I just returned a bottle of Cava after detecting cork taint but the manager informed me, rather callously, that sparkling wine that undergoes secondary fermentation in the bottle "simply can not" be affected.
This has never come up iny studies and I was sure that all wines with corks could be affected - what's the real deal?
The real deal is exactly what you've been studying. TCA plays no favourites. One of the most TCA affected wines I've dealt with was a bottle of Champange. The bubbles seemed to be lifting the aroma of TCA out of the bottle, causing my entire kitchen to smell of TCA. Great learning opportunity for my family, and the liquor store was more than happy to swap it for another bottle. I'm curious, did the manager sample from the bottle? That tends to settle disputes.
I think that manager might not understand what Cork Taint is. Fermentation has zilch to do with TCA.
Karen MacNeil mentioned this exact topic in this week's Wine Speed email:
I wanted him to try it, so I said I was looking forward to what he thought of the wine but he just walked off to the back of the store.
Thanks for putting my mind to rest, I thought I completely missed something regarding all this.
Awesome resource and it's quite timely for me! Thanks for helping me out.
A teachable moment has fallen into your lap, it's what I live for! You may want to gently educate the manager a bit, I'm sure this is not the first time he has addressed such an issue. Ignorance is curable and I mean that in the nicest of ways.. As a merchant and as a Sommelier, I too have been corrected/educated by a more knowledgeable customer/collector and I've welcomed it, this person may as well? You never know where this may lead, you may become a trusted advisor?
You can get TCA in any wine so long as it touches a source of infection at some point. I once had a screwcap rose that was riddled with TCA and probably was stored in an infected barrel at one point.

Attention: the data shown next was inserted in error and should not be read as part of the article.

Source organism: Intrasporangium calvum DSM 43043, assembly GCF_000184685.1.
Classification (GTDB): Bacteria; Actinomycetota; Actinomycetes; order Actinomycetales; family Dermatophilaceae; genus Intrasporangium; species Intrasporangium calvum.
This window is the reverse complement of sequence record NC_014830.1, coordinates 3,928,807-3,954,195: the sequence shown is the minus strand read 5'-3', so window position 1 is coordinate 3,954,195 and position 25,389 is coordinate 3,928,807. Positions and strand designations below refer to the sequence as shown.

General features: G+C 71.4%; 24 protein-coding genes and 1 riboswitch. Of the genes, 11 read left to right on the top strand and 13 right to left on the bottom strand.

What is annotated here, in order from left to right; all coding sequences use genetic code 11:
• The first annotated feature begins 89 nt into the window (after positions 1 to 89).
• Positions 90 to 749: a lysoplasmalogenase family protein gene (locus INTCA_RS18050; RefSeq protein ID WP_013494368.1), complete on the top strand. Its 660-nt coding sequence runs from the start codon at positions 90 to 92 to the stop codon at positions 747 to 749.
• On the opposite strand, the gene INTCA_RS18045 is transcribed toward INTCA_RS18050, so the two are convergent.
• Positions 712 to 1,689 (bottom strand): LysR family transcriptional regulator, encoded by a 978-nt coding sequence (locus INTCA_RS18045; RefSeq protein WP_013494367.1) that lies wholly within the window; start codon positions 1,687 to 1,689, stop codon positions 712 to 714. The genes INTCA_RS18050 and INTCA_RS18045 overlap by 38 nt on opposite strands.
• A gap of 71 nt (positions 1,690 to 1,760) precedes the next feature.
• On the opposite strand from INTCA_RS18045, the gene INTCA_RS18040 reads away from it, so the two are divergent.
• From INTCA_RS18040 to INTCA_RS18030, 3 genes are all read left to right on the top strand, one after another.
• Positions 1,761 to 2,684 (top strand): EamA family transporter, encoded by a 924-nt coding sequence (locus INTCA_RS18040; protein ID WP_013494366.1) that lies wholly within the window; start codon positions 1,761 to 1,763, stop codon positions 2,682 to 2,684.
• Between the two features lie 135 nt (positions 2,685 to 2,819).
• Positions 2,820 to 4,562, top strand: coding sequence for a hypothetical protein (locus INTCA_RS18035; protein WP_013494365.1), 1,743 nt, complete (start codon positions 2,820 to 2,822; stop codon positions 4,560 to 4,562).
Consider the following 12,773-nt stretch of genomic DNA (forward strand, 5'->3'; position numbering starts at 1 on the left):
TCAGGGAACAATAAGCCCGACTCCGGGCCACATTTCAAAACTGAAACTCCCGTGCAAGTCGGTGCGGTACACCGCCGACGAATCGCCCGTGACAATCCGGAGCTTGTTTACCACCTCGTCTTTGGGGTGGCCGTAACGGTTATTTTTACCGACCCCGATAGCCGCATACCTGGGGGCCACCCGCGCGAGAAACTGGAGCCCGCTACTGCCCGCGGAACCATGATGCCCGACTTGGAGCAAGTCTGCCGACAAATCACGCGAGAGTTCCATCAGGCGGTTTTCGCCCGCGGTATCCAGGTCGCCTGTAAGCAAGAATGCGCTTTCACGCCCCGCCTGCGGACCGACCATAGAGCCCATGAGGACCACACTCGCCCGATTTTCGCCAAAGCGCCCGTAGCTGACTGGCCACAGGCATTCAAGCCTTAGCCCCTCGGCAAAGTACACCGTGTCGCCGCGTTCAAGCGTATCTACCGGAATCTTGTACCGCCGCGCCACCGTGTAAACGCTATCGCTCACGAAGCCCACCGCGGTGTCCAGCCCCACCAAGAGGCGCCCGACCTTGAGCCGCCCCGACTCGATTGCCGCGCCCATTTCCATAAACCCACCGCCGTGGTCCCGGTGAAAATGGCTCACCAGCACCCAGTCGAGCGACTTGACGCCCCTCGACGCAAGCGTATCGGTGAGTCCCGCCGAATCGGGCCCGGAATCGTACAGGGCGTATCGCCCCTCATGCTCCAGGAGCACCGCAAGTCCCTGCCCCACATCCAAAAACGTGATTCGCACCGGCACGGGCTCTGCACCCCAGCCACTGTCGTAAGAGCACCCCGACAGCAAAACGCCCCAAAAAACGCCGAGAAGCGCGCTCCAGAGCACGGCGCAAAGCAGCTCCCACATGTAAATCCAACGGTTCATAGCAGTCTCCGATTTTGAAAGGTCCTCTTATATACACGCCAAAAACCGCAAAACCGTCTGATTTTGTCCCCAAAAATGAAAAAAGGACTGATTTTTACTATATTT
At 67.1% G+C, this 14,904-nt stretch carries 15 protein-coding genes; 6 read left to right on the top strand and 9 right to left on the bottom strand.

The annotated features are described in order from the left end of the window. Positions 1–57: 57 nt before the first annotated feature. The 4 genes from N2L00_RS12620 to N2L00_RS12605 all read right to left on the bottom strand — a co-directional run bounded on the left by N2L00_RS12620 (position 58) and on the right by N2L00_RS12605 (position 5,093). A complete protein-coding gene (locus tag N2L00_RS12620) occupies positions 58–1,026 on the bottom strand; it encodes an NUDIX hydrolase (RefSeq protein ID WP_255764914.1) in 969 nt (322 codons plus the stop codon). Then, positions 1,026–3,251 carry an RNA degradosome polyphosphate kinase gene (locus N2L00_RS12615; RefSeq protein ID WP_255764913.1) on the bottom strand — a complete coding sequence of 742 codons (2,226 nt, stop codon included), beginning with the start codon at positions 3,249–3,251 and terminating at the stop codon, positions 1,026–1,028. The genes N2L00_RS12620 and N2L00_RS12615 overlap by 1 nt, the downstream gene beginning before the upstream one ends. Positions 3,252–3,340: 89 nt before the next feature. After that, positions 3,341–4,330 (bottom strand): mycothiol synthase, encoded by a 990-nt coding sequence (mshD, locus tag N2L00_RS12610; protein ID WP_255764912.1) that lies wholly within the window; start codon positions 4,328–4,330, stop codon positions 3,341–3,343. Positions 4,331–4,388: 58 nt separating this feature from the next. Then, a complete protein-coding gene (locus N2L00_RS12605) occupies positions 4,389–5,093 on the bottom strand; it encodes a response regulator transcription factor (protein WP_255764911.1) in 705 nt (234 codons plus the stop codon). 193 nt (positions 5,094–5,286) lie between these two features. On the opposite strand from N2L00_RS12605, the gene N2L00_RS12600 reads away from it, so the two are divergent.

Thank you for sharing Martin! I never made the connection it could also come from barrel.
There was a high profile lawsuit this past fall in Napa where Opus One was suing a cooperage over TCA/TBA in barrels.
Had this happen to me, too.I received some barrels last summer that had obvious off notes. Sent some shavings in to be tested and they came back for TBA (smells the same as TCA). Luckily, I picked up on it. Apparently, someone else did, too, because I got a call from the cooperage asking if we smelled anything off. Apparently, the shipping container they came over from France in had treated wood floors that contaminated the whole lot. Really scary stuff.
That is very scary. My radar is now set to 11.
All besides the fact that sparkling wine can absolutely be corked, what would have possibly possessed this man to not accept the bottle back and simply replace it, and instead dispute the validity of your claim while in the on the floor of the place you purchased the wine?
I've happily replaced many bottle of wine that weren't actually corked before, refusing to do so is horrible hospitality.
We reject barrels all the time for being delivered to the winery with TCA on them, but nothing will top the shipment of barrels that we had come in a truck that was also carrying a couple of old gasoline pumps that had just been removed from a gas station that was being torn up. You can imagine what the barrels smelled like...
Absolutely correct. You can also have corked bottles of spirits too!
I hear this misconception often and I wish I knew where it originated. I once ordered a bottle of Laurent-Perrier (for whom I've worked for 12 years) in a restaurant and it was, sadly, corked. When I told the "somm" and asked for another bottle, he proceeded to tell me in no uncertain terms that it was impossible for Champagne to be corked. Even when I tried to nicely explain that I worked for LP and knew a little something about Champagne and TCA, he stuck to his guns. I totally agree with the comment that mentioned that this type of situation is a potential teachable moment, but alas, this particular person had no desire to learn.
At LP we have a separate lab in our winery that has 3 techs who work full-time testing every batch of corks that the winery receives. They slice up a sampling of corks from each batch into disks, steep them in water glasses, and later sniff and taste each glass in search of TCA or other contamination. They also use lab tools (spectrometers I believe) for testing, but our chef de cave feels that nothing replaces a finely trained human nose and palate in this endeavor. If it wasn't possible to have any cork taint in wines that undergo secondary in the bottle, than gee, I guess someone should tell our chef de cave that his 45 years of experience taught him wrong. ;-)